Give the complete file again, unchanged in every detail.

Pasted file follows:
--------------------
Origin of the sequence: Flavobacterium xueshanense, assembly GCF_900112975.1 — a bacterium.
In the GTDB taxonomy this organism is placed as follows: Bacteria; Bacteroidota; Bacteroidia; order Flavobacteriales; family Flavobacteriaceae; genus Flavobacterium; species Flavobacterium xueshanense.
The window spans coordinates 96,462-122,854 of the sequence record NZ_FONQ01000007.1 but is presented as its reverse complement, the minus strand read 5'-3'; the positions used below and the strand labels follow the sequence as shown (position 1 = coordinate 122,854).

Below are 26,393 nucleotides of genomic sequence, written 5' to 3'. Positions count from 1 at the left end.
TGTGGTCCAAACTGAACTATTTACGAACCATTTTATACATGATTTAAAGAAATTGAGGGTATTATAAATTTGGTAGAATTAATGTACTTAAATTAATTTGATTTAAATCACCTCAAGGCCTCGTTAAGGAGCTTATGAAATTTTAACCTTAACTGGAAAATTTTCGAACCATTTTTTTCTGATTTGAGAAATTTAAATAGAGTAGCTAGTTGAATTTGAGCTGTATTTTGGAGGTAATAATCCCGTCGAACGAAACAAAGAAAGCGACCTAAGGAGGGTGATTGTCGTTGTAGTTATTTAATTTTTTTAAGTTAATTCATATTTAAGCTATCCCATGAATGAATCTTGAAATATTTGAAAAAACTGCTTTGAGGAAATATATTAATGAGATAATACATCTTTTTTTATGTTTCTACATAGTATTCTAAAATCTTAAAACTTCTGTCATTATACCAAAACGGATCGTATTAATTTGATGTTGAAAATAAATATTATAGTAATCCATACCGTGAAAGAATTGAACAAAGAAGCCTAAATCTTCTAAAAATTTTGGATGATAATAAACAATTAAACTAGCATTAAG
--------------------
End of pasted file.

Origin of the sequence: Flavobacterium xueshanense, assembly GCF_900112975.1 — a bacterium.
In the GTDB taxonomy this organism is placed as follows: Bacteria; Bacteroidota; Bacteroidia; order Flavobacteriales; family Flavobacteriaceae; genus Flavobacterium; species Flavobacterium xueshanense.
The window spans coordinates 96,462-122,854 of the sequence record NZ_FONQ01000007.1 but is presented as its reverse complement, the minus strand read 5'-3'; the positions used below and the strand labels follow the sequence as shown (position 1 = coordinate 122,854).

Below are 26,393 nucleotides of genomic sequence, written 5' to 3'. Positions count from 1 at the left end.
TGTGGTCCAAACTGAACTATTTACGAACCATTTTATACATGATTTAAAGAAATTGAGGGTATTATAAATTTGGTAGAATTAATGTACTTAAATTAATTTGATTTAAATCACCTCAAGGCCTCGTTAAGGAGCTTATGAAATTTTAACCTTAACTGGAAAATTTTCGAACCATTTTTTTCTGATTTGAGAAATTTAAATAGAGTAGCTAGTTGAATTTGAGCTGTATTTTGGAGGTAATAATCCCGTCGAACGAAACAAAGAAAGCGACCTAAGGAGGGTGATTGTCGTTGTAGTTATTTAATTTTTTTAAGTTAATTCATATTTAAGCTATCCCATGAATGAATCTTGAAATATTTGAAAAAACTGCTTTGAGGAAATATATTAATGAGATAATACATCTTTTTTTATGTTTCTACATAGTATTCTAAAATCTTAAAACTTCTGTCATTATACCAAAACGGATCGTATTAATTTGATGTTGAAAATAAATATTATAGTAATCCATACCGTGAAAGAATTGAACAAAGAAGCCTAAATCTTCTAAAAATTTTGGATGATAATAAACAATTAAACTAGCATTAAG